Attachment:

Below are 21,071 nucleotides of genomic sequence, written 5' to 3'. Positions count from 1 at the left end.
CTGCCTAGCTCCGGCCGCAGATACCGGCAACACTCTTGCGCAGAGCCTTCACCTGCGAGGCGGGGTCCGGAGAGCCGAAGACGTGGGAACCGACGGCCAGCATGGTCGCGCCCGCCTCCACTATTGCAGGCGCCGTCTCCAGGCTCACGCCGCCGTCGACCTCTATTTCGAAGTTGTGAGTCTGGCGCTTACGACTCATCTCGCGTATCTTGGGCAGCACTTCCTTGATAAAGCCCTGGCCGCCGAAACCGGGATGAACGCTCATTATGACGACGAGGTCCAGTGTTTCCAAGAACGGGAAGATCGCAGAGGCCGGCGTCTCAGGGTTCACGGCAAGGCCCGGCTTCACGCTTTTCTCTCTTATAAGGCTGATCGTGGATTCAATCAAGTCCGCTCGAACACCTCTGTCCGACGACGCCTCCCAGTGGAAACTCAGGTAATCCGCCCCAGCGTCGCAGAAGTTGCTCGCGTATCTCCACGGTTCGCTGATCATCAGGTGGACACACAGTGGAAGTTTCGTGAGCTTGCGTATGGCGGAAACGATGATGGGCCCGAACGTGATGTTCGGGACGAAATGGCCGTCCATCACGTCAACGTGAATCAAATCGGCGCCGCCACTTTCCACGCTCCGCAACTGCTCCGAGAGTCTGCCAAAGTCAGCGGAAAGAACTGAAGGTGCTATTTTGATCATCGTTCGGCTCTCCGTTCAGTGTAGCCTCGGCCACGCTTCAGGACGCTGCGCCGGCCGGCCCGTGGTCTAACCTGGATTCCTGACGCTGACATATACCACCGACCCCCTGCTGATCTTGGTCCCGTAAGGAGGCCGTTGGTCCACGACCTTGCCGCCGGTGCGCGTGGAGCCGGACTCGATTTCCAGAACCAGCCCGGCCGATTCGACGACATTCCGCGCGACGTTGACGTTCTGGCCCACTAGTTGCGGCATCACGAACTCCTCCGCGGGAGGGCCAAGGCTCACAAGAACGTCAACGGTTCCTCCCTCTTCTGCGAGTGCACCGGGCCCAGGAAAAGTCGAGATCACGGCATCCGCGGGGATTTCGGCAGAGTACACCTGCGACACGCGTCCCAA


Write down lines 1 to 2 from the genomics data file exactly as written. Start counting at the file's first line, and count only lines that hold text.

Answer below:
Below are 21,071 nucleotides of genomic sequence, written 5' to 3'. Positions count from 1 at the left end.
CTGCCTAGCTCCGGCCGCAGATACCGGCAACACTCTTGCGCAGAGCCTTCACCTGCGAGGCGGGGTCCGGAGAGCCGAAGACGTGGGAACCGACGGCCAGCATGGTCGCGCCCGCCTCCACTATTGCAGGCGCCGTCTCCAGGCTCACGCCGCCGTCGACCTCTATTTCGAAGTTGTGAGTCTGGCGCTTACGACTCATCTCGCGTATCTTGGGCAGCACTTCCTTGATAAAGCCCTGGCCGCCGAAACCGGGATGAACGCTCATTATGACGACGAGGTCCAGTGTTTCCAAGAACGGGAAGATCGCAGAGGCCGGCGTCTCAGGGTTCACGGCAAGGCCCGGCTTCACGCTTTTCTCTCTTATAAGGCTGATCGTGGATTCAATCAAGTCCGCTCGAACACCTCTGTCCGACGACGCCTCCCAGTGGAAACTCAGGTAATCCGCCCCAGCGTCGCAGAAGTTGCTCGCGTATCTCCACGGTTCGCTGATCATCAGGTGGACACACAGTGGAAGTTTCGTGAGCTTGCGTATGGCGGAAACGATGATGGGCCCGAACGTGATGTTCGGGACGAAATGGCCGTCCATCACGTCAACGTGAATCAAATCGGCGCCGCCACTTTCCACGCTCCGCAACTGCTCCGAGAGTCTGCCAAAGTCAGCGGAAAGAACTGAAGGTGCTATTTTGATCATCGTTCGGCTCTCCGTTCAGTGTAGCCTCGGCCACGCTTCAGGACGCTGCGCCGGCCGGCCCGTGGTCTAACCTGGATTCCTGACGCTGACATATACCACCGACCCCCTGCTGATCTTGGTCCCGTAAGGAGGCCGTTGGTCCACGACCTTGCCGCCGGTGCGCGTGGAGCCGGACTCGATTTCCAGAACCAGCCCGGCCGATTCGACGACATTCCGCGCGACGTTGACGTTCTGGCCCACTAGTTGCGGCATCACGAACTCCTCCGCGGGAGGGCCAAGGCTCACAAGAACGTCAACGGTTCCTCCCTCTTCTGCGAGTGCACCGGGCCCAGGAAAAGTCGAGATCACGGCATCCGCGGGGATTTCGGCAGAGTACACCTGCGACACGCGTCCCAA